Ocean Thermal refers to the naturally-occurring temperature difference in the surface and deep layers in the ocean. The surface of the ocean is warmed by radiation from the sun, while deep water remains cold and pristine. This vast ocean resource can be safely and cleanly converted to electricity via technologies such as Ocean Thermal Energy Conversion (OTEC). In addition to electricity, other useful products and services can be supported by the ocean water and temperature outflows associated with Ocean Thermal Energy. Researchers, governments, and companies around the world are working to establish and expand operational facilities for island and coastal regions. The OTEA will support their efforts.
OTEC resource is immense… Harnessing 1% of this resource, assuming a capacity factor of 100%, would mean installing 5.3GW… energy sufficient to power more than 4-million homes.NREL – Marine Energy in the United States: An Overview of Opportunities
What is Ocean Thermal Energy?
Simply? Energy from the Ocean. Our Oceans are a vast resource (70% of earth’s surface!), that stores heat from solar radiation. The deep ocean provides an even larger resource: cold and pristine water. These resources are already providing people around the world with energy, food, and water, but we can do so much more. Ocean Thermal Energy Conversion (OTEC) is one way we can create clean, renewable energy from this naturally occurring temperature difference.
One type of OTEC uses warm surface water, heated by the sun, in a heat exchanger to vaporize a refrigerant. The resulting vapor can drive a turbine which can then produces electricity 24/7. The vapor is then cooled back into a liquid with cold deep water so that it can be reused in a continuous cycle. The ocean water leaving the power plant changes temperature, but otherwise remains the same as it was in the ocean: a useful resource for fishery and other industries.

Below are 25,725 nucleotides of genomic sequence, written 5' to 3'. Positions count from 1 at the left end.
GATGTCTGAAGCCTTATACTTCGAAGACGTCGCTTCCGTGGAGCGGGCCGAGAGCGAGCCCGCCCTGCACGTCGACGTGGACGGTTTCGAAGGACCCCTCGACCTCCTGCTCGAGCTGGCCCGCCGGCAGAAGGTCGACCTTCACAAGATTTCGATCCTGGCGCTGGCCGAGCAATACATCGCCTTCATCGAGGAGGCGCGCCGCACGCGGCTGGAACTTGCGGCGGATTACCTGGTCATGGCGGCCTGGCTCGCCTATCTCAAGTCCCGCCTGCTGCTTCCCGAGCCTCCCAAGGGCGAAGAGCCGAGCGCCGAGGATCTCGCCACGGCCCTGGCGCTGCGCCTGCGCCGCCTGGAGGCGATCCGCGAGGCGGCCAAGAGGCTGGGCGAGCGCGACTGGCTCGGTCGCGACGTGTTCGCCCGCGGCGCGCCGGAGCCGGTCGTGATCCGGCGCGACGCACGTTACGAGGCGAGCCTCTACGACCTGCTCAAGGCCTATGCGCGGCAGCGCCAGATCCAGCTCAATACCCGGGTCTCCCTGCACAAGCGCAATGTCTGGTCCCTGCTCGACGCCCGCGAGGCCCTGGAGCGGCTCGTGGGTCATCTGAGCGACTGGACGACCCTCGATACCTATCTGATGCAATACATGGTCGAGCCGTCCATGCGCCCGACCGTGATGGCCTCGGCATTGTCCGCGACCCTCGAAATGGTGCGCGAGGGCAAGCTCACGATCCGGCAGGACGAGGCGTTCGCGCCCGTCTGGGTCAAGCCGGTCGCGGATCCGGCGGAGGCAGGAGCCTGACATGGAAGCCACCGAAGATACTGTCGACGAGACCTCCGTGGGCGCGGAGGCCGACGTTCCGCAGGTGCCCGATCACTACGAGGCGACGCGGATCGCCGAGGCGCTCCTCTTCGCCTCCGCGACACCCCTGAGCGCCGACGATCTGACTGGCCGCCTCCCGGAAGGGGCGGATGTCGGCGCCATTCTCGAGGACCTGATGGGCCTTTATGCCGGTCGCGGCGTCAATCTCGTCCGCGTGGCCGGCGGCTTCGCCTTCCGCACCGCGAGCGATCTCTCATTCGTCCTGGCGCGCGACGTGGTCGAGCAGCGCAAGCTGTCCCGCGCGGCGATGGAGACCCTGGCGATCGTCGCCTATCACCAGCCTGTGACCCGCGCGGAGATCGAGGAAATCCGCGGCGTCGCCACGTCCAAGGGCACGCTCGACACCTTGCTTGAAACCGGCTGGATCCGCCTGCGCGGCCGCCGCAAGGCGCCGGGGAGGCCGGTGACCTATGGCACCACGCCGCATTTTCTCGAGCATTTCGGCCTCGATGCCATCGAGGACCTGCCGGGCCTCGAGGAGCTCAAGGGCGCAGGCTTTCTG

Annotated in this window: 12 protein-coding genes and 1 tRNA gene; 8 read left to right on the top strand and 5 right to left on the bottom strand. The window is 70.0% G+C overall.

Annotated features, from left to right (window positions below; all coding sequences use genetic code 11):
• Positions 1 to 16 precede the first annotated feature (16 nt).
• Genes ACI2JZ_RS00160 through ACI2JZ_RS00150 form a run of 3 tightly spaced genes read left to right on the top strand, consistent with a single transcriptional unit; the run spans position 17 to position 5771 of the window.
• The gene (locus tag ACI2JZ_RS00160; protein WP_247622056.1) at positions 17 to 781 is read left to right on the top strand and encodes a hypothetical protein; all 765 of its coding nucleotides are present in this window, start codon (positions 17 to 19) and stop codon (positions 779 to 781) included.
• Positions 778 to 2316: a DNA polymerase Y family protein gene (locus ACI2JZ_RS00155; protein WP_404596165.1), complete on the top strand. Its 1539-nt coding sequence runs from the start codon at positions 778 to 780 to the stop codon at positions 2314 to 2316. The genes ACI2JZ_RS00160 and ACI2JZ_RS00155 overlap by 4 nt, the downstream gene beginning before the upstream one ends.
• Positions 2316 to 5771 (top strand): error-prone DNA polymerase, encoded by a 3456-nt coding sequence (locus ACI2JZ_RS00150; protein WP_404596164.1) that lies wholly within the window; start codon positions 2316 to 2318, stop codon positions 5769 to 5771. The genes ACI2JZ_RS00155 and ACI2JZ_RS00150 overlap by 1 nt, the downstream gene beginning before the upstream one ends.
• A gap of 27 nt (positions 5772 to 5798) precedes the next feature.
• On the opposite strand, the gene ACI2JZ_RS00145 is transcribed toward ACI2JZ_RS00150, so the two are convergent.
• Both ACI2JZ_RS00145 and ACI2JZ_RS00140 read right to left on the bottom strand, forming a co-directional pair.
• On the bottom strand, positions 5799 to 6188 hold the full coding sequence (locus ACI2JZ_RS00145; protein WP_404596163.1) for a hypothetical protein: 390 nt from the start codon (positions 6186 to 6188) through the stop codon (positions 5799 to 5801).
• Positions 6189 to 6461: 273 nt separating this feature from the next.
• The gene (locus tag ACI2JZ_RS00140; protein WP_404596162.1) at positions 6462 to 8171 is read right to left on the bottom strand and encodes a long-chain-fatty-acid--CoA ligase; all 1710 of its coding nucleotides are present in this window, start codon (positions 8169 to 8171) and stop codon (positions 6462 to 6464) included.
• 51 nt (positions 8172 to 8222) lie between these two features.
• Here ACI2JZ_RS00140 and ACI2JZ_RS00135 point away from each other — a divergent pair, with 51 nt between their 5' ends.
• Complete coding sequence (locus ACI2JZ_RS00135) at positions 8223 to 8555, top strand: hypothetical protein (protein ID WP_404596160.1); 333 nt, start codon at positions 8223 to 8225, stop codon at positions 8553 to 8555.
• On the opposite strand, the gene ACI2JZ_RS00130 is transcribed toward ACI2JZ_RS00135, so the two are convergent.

February 20 – 26, 2022 is OTEC Week!
- IRENA OTEC Webinar “Accelerating the Development of OTEC in Small Island Developing States” (Feb. 11) https://irena-org.zoom.us/webinar/register/WN_t-S3NjT-Rj2IeYyGZKOuUw
- 12th Hawai’i Okinawa Clean Energy Workshop (Feb. 16-25) http://okinawahawaii-oews.com/workshop/index.html#registration
- Oceans 2022 Chennai (Feb. 21-24) https://chennai22.oceansconference.org/
- The Second SATREPS-OTEC Forum (Mar. 3) https://www.utm.my/satreps/upcoming-event/
- International Seminar on Ocean Energy (Mar. 3) https://www.ioes.saga-u.ac.jp/jp/seminar/isoe-report/isoe-2022
This is only a simple overview of one of several approaches that has already produced power. OTEC is pre-commercial, with two small-scale demonstration plants in Japan and Hawaii that are operational, and several lab-based facilities around the world. Most recently, South Korea successfully concluded an at-sea MW-scale test. As development continues and the OTEA creates more resources, we will update this site with more information.
Sea Water Air Conditioning (SWAC) is an approach to thermal energy use that focuses on the cold resource found naturally in the ocean depths, where sunlight no longer warms the oceans. Several sites around the world, use this cold resource to cool buildings with significant energy savings, as much as 90% compared to a traditional air conditioning system.
Deep Ocean Water Industries
Both surface and deep ocean water can be used in a variety of ways. Deep Ocean Water (DOW) has unique properties that have been used for development of technologies by researchers and businesses around the world. Products made with clean and renewable DOW enable sustainable and safe aquaculture, agriculture, cosmetics, bottled water, and many other products. We encourage a look into the Japan Deep Ocean Water Applications Society for more information.
The above are just a sampling of the possibilities the oceans provide us, and even better, most of the above can be combined to meet the needs of islands and coastal communities around the world. As we look to the future, the OTEA will support stakeholders in realizing the establishment and expansion of commercial ocean thermal energy.